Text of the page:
States of Solidarity
Nov 24, 2023 | Jamie Hyams
As mentioned in November’s Review, as well as occupying much debate in the Federal Parliament, the horrific October 7 atrocities and their aftermath were also covered in all the state parliaments, with a number also passing motions. Below is a summary of how the six state legislatures dealt with the issue, with some of the more notable among the many contributions.
On Oct. 10, Premier Chris Minns (ALP, Kogarah) said, “The New South Wales Government clearly and unequivocally condemns the acts of violence and hatred conducted by members of Hamas on citizens of Israel. This is an abhorrent attack… We stand with the people of Israel and the Jewish community in New South Wales.”
Opposition Leader Mark Speakman (Lib., Cronulla) said, “The Opposition stands with the Government in condemning this barbaric episode in history… It is completely understandable that Israel would want to defend itself, and we acknowledge, respect and uphold the right to defend itself…”
The same day, Government Minister and Leader of the Government in the Legislative Council Penny Sharpe (ALP) and Shadow Treasurer and Leader of the Opposition in the Council Damian Tudehope (Lib.) also both strongly condemned the attack and expressed solidarity with Israel.
On Oct. 11, in the Legislative Council, Government Whip Bob Nanva moved a motion:
“(1) That this House condemns the horrific and coordinated attack by Hamas on Israel…
(4) That this House calls for an end to the attacks and the immediate release of all hostages.
(5) That this House recognises Israel’s right to defend itself.”
Damian Tudehope said, “In the face of this murderous, barbaric attack on Israel, all of us should stand in solidarity with the State of Israel… Israel has the unequivocal right to defend itself against further attacks by doing whatever is necessary to disarm and cripple Hamas so it can never again repeat these atrocities.”
Penny Sharpe said, “There is no justification or excuse for the indiscriminate murders, taking of hostages or the firing of rockets into cities that Hamas has engaged in… The New South Wales Government stands with Israel and the Jewish people.”
Treasurer Daniel Mookhey said, “The images and reports are haunting. The number of victims is appalling. The circumstances in which they were attacked are horrifying… The Government extends its solidarity to the people of Israel.”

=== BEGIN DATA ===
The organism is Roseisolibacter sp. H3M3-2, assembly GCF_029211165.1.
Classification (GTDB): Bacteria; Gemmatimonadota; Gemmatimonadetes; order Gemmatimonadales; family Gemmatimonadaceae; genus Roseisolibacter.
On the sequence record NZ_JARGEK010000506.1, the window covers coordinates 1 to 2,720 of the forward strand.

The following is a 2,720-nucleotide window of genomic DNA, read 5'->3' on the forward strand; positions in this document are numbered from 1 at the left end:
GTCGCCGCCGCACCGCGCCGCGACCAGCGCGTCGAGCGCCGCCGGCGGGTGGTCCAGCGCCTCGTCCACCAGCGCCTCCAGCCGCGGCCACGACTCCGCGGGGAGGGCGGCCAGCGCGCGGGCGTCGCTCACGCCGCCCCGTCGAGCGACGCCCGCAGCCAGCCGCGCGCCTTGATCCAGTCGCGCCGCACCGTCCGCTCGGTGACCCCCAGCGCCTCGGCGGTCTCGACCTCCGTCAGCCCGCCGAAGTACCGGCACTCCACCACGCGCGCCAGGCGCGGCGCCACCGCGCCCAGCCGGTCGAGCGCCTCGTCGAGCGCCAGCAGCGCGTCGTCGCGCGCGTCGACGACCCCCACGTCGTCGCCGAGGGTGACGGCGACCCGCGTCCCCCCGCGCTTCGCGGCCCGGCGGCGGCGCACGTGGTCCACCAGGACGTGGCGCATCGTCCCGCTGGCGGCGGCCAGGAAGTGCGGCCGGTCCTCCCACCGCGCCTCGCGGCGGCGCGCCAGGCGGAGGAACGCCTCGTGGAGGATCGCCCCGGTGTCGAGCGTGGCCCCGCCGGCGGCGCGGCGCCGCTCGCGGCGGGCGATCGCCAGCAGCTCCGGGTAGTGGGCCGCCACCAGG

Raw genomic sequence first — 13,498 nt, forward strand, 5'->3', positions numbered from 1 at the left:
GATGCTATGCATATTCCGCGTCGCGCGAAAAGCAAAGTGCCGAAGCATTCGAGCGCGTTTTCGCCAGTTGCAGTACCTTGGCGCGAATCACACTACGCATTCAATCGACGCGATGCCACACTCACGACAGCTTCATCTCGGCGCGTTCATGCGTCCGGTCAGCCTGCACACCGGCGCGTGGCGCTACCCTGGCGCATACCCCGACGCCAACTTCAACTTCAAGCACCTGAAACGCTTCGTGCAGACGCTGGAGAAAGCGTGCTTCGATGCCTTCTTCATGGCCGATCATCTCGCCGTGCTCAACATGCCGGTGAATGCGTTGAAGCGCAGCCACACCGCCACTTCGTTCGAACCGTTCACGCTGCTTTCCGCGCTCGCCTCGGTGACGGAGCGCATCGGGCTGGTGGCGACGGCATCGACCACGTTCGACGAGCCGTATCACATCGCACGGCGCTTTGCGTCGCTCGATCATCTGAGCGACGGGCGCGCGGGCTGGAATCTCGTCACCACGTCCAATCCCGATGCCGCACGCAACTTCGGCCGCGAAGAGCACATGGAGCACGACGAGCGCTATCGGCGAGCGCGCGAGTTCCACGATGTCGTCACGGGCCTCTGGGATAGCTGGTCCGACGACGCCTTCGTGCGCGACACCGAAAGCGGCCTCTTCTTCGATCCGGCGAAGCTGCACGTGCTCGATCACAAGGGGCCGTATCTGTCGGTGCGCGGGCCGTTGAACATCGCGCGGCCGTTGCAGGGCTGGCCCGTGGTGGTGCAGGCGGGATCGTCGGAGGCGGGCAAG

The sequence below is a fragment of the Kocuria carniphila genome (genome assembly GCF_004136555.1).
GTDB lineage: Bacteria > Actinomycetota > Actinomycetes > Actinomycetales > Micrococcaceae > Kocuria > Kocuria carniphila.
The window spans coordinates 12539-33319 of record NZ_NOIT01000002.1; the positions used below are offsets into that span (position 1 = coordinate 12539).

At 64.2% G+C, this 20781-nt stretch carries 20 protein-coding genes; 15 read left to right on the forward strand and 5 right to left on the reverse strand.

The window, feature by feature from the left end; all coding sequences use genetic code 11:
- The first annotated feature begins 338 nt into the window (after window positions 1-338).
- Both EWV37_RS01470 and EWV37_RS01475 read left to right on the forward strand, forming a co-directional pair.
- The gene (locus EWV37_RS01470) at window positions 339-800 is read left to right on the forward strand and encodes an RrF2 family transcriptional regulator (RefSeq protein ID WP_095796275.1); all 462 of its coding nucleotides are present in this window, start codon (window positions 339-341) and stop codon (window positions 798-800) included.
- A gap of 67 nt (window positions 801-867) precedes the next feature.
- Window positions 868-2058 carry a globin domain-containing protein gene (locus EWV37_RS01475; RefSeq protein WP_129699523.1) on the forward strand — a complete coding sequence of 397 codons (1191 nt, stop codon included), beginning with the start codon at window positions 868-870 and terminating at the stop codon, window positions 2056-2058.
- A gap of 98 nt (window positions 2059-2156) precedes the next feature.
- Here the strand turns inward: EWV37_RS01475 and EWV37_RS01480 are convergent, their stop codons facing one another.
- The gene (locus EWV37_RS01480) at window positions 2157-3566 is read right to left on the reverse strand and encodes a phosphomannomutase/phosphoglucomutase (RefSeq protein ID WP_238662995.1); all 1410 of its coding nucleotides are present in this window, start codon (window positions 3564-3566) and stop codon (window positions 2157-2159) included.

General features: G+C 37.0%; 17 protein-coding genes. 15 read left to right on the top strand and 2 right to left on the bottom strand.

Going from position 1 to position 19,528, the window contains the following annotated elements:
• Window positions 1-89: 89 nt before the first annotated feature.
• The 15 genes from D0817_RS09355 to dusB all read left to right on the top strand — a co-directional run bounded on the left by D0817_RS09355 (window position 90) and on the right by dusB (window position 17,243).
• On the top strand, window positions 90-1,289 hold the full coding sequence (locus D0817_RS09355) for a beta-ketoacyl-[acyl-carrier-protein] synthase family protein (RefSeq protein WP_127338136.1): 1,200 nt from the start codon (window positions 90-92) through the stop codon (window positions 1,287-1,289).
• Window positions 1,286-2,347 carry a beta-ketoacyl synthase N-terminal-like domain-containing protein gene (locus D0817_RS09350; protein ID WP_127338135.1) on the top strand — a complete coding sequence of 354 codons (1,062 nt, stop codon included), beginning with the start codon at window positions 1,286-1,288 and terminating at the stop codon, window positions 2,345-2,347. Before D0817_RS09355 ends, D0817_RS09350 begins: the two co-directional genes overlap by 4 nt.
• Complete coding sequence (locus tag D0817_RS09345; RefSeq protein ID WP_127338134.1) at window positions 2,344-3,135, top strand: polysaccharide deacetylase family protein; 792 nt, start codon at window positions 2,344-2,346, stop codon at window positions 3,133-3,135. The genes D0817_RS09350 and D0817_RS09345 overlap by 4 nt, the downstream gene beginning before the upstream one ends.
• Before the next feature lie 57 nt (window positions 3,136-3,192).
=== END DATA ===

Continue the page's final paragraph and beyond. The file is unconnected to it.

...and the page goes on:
Deputy Opposition Leader Natalie Ward said, “Reports of what has taken place because of the terrorist organisation Hamas and its supporters are horrific… the carnage is so brutal and bloody that we cannot fathom it… It was committed on these victims for… one reason only: because they were Israeli and Jewish.”
Abigail Boyd (Greens) referred to “the atrocities committed by Israel against Palestinian civilians over the past many decades of this conflict,” adding, “the actions of the State of Israel, and the root cause of this conflict through actions by Israel as a nation-state, cannot be minimised or ignored.” She then moved an amendment that denounced “the air strikes, bombing of Palestinian civilians and taking of hostages by Israel,” added a reference to “the dropping of bombs,” changed “calls for an end to the attacks” to “calls for a ceasefire,” and changed paragraph 5 of the motion to “That this House acknowledges that to achieve peace the occupation of Palestine must end.”
The amendment was defeated with only the Greens supporting it, and the motion was then passed by the same margin.
On Oct. 17, Premier Jacinta Allan (ALP, Bendigo East) moved that the House
“(1) unequivocally condemns the attacks on Israel by Hamas…
(2) stands with Israel and recognises its inherent right to defend itself…
(4) calls for the immediate and unconditional release of all hostages.
(6) acknowledges the devastating loss of Israeli and Palestinian life and that innocent civilians on all sides are suffering as a result of the attacks by Hamas and the subsequent conflict …”
She said, “I unequivocally condemn the terror and violence we have seen these past ten days in Israel… Hamas… have consigned every single person [in Gaza] to live in terror because they hate their neighbours’ children more than they love their own.”